Speaking English is Just Like Playing With Lego Bricks!

By Robby

If you are new here please read this first.

Spoken English is just like LEGO

Improve Spoken English

A few days ago I received the following comment on the English Harmony Facebook page:

Your method, learning English through idioms, phrases, proverbs, etc. is so much fun! It’s like playing with Lego bricks! Really! You see, you took most of the grammar (which for most is a party-breaker) out and made it so much less intimidating.

You completely changed my view on English. Now I don’t see sentences as complex structures (teeming with grammar lawfulness) but rather as different ready-to-go pieces (that is idioms, phrasal verbs, etc.) put together. Just like Lego bricks!

That’s why I find it like playing with it. You take on brick/part which is at your disposal and then choose which one will go along (with the same method: see what you have and try to make the best combination to convey your message). Thank you for that!

I really, really liked this comment – not just because its author agrees with me on the effectiveness of contextual English learning, but also because it puts a completely different spin on the whole thing and makes you realize that English learning and improvement has to be perceived as a fun game rather than a boring chore!

When You’re Playing, You Don’t Have to Fear English Grammar!

Most non-native English speakers don’t really like formal English grammar for the simple reason that it requires specific grammar studies which are boring for the most part and also typically you’re required to learn specific grammar terms which have little to do with real-life spoken English.

If you perceive your English studies as a GAME where you can freely experiment and improvise without freaking out over some grammar mistake you may make, the whole experience becomes so much more interesting!

If you perceive English language components – phrases and word combinations (and no – individual words AREN’T the basic units of spoken English!) – as LEGO bricks, all the fear suddenly goes out the window.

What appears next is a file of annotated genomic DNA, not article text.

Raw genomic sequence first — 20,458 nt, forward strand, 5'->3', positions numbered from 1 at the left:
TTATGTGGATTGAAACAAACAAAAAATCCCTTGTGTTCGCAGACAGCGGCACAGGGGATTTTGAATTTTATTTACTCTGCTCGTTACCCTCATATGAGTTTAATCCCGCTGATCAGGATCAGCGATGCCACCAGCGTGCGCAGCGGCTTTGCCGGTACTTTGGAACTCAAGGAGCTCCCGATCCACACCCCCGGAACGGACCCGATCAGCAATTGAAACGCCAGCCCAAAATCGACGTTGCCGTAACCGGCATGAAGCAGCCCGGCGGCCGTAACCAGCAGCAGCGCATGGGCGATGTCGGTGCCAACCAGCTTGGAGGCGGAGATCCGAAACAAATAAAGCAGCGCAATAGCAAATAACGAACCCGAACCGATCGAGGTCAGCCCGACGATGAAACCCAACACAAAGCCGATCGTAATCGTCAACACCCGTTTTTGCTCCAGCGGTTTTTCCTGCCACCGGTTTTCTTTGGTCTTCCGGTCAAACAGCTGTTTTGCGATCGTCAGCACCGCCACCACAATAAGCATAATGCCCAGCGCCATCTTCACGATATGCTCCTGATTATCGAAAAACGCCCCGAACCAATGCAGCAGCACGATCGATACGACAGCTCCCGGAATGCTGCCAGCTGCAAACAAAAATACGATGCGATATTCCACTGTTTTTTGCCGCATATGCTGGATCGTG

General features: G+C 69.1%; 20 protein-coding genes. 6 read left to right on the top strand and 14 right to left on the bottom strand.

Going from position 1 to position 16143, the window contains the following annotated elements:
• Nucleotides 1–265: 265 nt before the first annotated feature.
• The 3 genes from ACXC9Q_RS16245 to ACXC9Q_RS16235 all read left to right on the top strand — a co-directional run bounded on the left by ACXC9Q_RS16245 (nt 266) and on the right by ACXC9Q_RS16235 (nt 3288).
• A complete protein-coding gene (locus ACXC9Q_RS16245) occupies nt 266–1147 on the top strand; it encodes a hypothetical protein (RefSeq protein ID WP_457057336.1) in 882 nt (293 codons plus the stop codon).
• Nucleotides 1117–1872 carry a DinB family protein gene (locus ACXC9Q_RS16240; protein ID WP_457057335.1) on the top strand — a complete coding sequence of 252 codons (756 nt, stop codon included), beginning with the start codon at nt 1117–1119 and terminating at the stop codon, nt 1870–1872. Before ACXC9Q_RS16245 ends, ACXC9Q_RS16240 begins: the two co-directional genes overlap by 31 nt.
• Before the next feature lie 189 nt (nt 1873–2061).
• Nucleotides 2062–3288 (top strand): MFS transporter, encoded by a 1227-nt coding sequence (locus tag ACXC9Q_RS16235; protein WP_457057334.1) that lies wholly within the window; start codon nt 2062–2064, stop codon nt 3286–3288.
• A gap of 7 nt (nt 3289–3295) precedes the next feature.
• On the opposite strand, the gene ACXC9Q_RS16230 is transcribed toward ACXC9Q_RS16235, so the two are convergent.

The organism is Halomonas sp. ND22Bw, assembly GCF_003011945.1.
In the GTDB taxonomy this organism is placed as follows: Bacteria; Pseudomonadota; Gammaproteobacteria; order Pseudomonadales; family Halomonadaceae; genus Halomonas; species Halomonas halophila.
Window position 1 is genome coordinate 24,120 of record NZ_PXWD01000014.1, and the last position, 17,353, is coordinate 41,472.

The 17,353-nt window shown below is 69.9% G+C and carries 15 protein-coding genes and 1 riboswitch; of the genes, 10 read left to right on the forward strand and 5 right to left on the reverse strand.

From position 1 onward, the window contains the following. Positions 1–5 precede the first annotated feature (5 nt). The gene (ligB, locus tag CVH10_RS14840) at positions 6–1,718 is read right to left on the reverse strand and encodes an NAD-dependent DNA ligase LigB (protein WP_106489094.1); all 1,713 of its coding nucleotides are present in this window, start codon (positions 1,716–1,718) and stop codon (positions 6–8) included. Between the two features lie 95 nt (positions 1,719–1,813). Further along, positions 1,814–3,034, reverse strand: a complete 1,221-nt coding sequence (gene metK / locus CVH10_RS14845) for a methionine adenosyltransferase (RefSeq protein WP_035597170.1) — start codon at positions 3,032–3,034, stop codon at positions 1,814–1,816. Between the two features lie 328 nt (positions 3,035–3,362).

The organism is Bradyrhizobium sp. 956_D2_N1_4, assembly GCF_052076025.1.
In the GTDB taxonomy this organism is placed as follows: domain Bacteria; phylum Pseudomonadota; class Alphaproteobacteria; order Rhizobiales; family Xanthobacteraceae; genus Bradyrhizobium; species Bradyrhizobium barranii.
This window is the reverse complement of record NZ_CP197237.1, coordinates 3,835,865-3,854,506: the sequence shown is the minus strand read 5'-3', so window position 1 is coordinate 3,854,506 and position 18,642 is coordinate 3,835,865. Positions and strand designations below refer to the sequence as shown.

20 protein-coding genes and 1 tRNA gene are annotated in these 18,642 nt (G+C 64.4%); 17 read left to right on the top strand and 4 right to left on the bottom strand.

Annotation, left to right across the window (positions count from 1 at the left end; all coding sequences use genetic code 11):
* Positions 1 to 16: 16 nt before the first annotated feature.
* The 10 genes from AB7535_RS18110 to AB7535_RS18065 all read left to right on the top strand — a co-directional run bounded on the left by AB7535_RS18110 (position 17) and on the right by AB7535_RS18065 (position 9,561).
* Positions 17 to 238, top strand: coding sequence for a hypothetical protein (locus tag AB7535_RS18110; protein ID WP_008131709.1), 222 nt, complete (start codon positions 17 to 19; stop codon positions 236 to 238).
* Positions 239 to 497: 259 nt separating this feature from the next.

You can stick a number of LEGO bricks together in a number of different ways without much thinking and there aren’t really any rules to determine what way you have to do it.

Similarly, you can play with your English and construct your speech in a playful way without thinking about grammar rules that govern the process because English phrases naturally stick together just like LEGO bricks.

When You Stick LEGO Bricks Together, You Don’t Think About What They’re Made Of!

Just think about such a scenario.

You’re taking a LEGO brick in your hands and you’re trying to figure out what kind of plastic it’s made from, what kind of coloring agent has been added to make it red, and you’re also closely analyzing it’s width and length to make sure you’ll be able to join it with another LEGO brick.

Sounds mad, doesn’t it? 😉

But guess what? This kind of process happens when you’re trying to analyze your English from the grammar standpoint when trying to construct English sentences from scratch in your head!

Just like taking all the fun out of your LEGO playtime, such analysis makes fluent English speech pretty much impossible, and here’s a very good example.

Let’s say for argument’s sake that you’re trying to tell someone in English that you’ve had a great weekend on your own and you could do anything you wanted without anyone telling you what to do.

If you go down the grammar path by constructing an English sentence from scratch, here’s how the whole process is most likely happening:

“I spent the weekend on my own (is it “on my own” or “in my own”?…) and didn’t do anything (or maybe I can say “I did nothing” – but is that going to be correct?…) – I slept much longer than normally (or maybe it’s “longer than normal”, I’m not sure…), ordered plenty of takeout food and watched TV the whole time!”

There are so many words to choose from when you’re constructing the speech, and so many questions to ask yourself while you’re doing so – which inevitably makes you stutter and hesitate.

If, on the other hand, you take the following LEGO bricks (ready-to-go English phrases):

  • I spent the entire weekend doing nothing
  • Stayed in the bed
  • Had plenty of takeout food
  • Was watching TV all the time